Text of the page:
Clinical Dilemma of Rheumatiod Artritis Onset in a Patient with Severe and Active Cushing Disease
Presentation Number: SAT-379
Date of Presentation: March 7th, 2015
Maria Antonenko1, Natalya Volkova*2, Irina Dzherieva3, Ilia Davidenko4, Igor Reshetnikov5, Aida Gulmagomedova3 and Lilia Ganenko3
1Rostov State Med Univ, Rostov-on-don, Russia, 2The Rostov State Medical University, Rostov-on-Don, Russia, 3Rostov State Medical University, Rostov on Don, Russia, 4Rostov State Medical University, Rostov-on-Don, Russia, 5Rostov State Medical University, Rostov-on-Don, Russia
Endogenous Cushing syndrome is an immunosuppressive condition. It is well-known that after resolution of hypercortisolism patients have increased incidence of autoimmune diseases. Here we opposite present a clinical case of onset of rheumatoid arthritis (RA) in a patient with active Cushing Disease (CD). The patient female 46 y.o. was suspected to have Cushing syndrome in 2011 when dysplastic obesity, face plethora, decompensation of diabetes mellitus appeared. CD was established on 1-mg DST (plasma cortisol after test 458,9 nmol/l), UFC 843,3 mcg/day, midnight plasma cortisol (MPC) 386,4 nmol/l, basal ACTH 79 pg/ml and 129 pg/ml, and pituitary microadenoma 6mm. The diagnosis of CD was confirmed in tertiary endocrinology centre by usage of petrosal venous sinus catheterization. In 2012 there was performed transsphenoidal surgery by experienced neurosurgeon. However, postoperative adrenal failure didn’t develop. Six months after operation there was performed laboratory screening for CS: plasma cortisol after DST 1 mg 250 nmol/l, UFC 402 mcg/day, MPC 280 nmol/l, basal ACTH 65 pg/ml were consistent with persistent CD. Patient refused a second operation and escaped from medical control. After 6 months, she appeared with clear evident clinical features of hypercortisolism. She also complained of inability to raise hands due to severe pain. The diagnosis of persistent CD was again confirmed: plasma cortisol after DST 1 mg 450 nmol/l, UFC 832 mcg/day, MPC 423 nmol/l, basal ACTH 86 pg/ml. Patient chose medical treatment with steroidogenesis blockers (ketoconazole). In order to establish the cause of inability to raise hands there were performed neck CT and shoulder joints radiography. The specific signs of RA were detected. The diagnosis of RA was confirmed based on inflammatory arthritis involving more three joints and positive rheumatoid factor. When the diagnosis was established, and methotrexate was prescribed by rheumatologist, there appeared a serious clinical dilemma because of combined treatment with ketoconazole and methotrexate and, as a result, their potential hepatotoxicity. Because of patient refusal of pituitary and adrenal surgery, limited pasireotide availability and other medical treatment in Russia, the only way of treatment was to receive steroidogenesis blocker and symptomatic treatment for RA. Patient has already been on this therapy for one year and feels tolerable. Firstly, to best of our knowledge, there is a very limited data about onset of autoimmune diseases in severe and active hypercortisolism. Secondly, this case illustrates a serious clinical dilemma concerning treatment of hypercortisolism and concommitant autoimmune diseases because of high hepatotoxicity of commonly used treatment for both conditions. Best option in this case would have been the prescription of somatostatin analogues equal for as hypercortisolism as arthritis.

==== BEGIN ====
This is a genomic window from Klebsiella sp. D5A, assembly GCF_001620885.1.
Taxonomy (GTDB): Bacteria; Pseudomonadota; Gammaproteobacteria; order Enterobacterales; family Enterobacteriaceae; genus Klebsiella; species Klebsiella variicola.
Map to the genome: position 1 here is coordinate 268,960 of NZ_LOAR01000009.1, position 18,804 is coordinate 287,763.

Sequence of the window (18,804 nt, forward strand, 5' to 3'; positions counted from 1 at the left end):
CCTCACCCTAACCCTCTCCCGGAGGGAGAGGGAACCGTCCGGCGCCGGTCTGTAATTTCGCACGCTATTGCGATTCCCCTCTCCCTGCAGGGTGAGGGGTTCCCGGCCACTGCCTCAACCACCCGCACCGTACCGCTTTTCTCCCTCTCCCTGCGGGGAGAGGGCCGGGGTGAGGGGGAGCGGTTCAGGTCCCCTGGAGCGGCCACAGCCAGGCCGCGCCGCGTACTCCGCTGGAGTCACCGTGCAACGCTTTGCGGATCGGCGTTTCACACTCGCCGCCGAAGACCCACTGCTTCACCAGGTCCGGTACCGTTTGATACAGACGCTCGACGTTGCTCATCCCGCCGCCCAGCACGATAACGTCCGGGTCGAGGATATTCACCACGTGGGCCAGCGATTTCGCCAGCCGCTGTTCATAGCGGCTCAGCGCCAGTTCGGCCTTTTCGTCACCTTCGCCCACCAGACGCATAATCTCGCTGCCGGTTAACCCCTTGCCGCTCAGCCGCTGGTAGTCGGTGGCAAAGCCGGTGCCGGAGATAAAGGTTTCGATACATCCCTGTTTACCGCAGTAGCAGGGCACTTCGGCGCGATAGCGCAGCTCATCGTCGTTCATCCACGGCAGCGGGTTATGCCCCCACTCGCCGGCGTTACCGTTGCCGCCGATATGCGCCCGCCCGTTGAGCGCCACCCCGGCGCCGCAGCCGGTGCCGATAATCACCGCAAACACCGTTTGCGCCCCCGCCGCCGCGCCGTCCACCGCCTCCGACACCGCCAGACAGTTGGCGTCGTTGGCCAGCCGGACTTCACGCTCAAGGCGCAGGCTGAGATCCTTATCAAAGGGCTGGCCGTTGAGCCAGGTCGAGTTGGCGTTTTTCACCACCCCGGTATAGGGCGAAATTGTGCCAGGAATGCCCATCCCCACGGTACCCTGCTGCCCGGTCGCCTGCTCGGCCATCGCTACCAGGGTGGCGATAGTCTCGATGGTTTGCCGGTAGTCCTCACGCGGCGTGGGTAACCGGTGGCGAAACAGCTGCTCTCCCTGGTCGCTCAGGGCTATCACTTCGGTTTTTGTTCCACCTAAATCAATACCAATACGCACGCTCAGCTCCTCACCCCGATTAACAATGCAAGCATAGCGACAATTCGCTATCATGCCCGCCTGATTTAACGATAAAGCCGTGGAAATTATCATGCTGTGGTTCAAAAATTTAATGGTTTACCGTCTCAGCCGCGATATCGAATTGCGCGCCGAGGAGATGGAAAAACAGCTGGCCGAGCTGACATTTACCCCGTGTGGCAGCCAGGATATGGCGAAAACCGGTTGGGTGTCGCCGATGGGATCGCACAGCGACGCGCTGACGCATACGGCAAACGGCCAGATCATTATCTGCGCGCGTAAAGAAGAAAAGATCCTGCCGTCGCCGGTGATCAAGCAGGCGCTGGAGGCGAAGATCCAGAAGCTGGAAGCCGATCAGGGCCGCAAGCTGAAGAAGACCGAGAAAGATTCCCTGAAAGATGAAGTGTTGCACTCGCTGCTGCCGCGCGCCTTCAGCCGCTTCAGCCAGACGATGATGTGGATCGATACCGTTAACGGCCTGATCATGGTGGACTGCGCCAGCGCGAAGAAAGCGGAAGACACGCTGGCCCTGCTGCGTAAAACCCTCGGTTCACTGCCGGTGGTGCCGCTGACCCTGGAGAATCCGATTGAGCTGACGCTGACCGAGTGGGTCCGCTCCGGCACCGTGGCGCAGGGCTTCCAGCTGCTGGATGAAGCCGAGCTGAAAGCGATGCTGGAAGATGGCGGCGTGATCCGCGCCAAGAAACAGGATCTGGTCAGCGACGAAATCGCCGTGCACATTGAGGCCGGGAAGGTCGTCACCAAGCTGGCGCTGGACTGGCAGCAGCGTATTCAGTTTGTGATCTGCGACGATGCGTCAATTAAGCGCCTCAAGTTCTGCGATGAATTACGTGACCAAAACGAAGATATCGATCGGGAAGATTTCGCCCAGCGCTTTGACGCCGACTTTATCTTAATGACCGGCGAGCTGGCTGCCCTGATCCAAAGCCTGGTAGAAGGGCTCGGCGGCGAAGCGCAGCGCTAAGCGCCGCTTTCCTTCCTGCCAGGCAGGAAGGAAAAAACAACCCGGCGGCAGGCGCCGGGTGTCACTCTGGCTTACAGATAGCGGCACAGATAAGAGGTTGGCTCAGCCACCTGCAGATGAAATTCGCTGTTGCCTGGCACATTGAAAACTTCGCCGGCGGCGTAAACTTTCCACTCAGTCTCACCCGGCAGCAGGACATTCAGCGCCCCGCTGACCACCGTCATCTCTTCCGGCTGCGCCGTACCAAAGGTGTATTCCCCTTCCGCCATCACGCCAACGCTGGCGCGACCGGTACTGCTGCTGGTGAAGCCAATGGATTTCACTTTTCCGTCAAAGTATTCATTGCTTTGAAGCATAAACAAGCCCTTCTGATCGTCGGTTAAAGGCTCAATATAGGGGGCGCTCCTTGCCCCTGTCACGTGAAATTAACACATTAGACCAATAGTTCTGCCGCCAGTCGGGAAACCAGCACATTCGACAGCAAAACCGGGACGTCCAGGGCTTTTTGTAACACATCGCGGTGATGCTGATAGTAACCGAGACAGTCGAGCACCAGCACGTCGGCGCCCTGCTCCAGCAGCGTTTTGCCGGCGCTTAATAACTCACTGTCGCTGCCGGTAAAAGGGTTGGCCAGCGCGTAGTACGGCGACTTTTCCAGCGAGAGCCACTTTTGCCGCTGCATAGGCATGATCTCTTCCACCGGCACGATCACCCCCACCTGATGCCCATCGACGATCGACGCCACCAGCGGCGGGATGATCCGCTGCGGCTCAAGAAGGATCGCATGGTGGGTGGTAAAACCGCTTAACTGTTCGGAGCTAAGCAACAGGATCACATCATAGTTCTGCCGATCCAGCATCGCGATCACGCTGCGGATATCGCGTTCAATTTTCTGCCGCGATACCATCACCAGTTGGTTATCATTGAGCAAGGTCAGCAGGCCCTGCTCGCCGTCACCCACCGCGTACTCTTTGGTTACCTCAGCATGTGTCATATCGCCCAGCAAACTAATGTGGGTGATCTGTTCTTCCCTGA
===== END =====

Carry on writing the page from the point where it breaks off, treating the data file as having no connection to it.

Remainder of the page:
Nothing to Disclose: MA, NV, ID, ID, IR, AG, LG